Keratosis Pilaris on the Upper Arms of a Teenager

September 14, 2005
Robert P. Blereau, MD

Tiny, asymptomatic "bumps" had been present for 4 years on the posterolateral surface of the upper arms of a 34-year-old woman. Similar but less severe eruptions also appeared on her forearms and anterior thighs.

Tiny, asymptomatic “bumps” had been present for 4 years on the posterolateral surface of the upper arms of a 34-year-old woman. Similar but less severe eruptions also appeared on her forearms and anterior thighs.

Robert P. Blereau, MD of Morgan City, La, diagnosed keratosis pilaris, a keratinization disorder of unknown cause that is often seen in families and is thought to be an inherited dermatosis. Frequently, the condition begins in childhood. Histologic examination of the pinpoint follicular pustules shows inflammation outside the hair follicle.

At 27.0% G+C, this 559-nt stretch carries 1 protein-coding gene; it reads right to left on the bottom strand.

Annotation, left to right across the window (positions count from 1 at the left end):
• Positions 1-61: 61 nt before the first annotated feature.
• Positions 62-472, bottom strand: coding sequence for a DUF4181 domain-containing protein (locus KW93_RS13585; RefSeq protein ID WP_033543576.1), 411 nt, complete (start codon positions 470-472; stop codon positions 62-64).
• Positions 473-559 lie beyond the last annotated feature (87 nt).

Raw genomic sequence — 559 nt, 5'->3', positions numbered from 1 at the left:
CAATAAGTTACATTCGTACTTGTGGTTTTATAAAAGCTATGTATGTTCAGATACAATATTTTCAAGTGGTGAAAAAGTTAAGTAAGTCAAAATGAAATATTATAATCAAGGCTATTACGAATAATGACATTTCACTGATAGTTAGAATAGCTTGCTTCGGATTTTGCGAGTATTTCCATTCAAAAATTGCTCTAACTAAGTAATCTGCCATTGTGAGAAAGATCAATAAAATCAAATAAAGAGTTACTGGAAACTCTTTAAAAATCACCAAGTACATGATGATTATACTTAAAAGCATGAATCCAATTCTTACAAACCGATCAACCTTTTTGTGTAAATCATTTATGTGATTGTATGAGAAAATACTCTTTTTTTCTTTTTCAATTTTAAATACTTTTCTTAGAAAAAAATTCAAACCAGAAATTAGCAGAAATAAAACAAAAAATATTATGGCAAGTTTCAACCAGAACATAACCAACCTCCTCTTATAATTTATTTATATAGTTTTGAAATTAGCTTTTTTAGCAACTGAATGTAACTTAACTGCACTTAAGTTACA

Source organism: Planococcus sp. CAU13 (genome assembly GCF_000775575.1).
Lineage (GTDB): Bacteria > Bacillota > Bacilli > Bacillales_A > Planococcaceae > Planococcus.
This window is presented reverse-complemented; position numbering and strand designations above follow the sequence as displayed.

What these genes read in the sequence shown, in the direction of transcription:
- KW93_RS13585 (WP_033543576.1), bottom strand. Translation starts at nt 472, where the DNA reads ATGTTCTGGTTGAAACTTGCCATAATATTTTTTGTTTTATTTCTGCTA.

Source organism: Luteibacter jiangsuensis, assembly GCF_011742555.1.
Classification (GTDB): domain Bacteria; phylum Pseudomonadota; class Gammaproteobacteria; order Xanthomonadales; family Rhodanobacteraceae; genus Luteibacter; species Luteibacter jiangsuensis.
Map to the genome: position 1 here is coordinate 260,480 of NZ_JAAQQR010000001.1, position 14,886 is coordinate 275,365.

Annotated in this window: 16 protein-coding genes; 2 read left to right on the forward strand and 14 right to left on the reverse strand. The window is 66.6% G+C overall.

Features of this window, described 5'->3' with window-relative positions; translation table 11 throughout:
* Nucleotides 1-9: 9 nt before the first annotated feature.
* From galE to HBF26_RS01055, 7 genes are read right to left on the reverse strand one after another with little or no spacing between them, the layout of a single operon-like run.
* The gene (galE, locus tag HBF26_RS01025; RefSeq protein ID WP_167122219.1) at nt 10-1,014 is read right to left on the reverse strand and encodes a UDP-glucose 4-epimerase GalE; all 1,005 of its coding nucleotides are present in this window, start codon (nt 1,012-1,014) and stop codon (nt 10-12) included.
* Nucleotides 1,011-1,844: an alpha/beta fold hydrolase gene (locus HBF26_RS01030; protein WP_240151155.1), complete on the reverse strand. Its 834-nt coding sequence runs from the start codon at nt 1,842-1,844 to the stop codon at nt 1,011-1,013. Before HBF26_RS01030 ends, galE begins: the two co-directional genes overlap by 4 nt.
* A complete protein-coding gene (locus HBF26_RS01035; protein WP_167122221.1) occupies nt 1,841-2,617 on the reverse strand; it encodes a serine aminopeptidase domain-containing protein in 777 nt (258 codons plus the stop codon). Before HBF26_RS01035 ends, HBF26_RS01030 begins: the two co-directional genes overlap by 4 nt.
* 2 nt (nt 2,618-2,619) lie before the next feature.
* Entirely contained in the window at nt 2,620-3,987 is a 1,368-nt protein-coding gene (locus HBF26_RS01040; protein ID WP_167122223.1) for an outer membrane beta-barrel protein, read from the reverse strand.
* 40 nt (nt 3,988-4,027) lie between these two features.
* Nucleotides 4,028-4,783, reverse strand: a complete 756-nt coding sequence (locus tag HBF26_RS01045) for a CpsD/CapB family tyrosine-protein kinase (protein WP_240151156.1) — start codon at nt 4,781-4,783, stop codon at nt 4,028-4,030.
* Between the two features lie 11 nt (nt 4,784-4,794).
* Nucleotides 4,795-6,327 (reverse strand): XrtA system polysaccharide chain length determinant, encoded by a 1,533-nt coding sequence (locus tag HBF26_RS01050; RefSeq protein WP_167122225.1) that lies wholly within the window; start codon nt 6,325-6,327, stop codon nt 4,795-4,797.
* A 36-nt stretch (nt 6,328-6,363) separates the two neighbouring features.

Commonly affected sites are the posterolateral upper arms and anterior thighs. Tight clothing, scratching, and abrasive treatments can aggravate the lesions. Treatment is difficult; emollients, especially those containing lactic acid or urea, and topical salicylic acid or retinoic acid may be helpful. Class V topical corticosteroids also may be tried. If secondary folliculitis occurs, prescribe an oral antibiotic that is active against Staphylococcus aureus.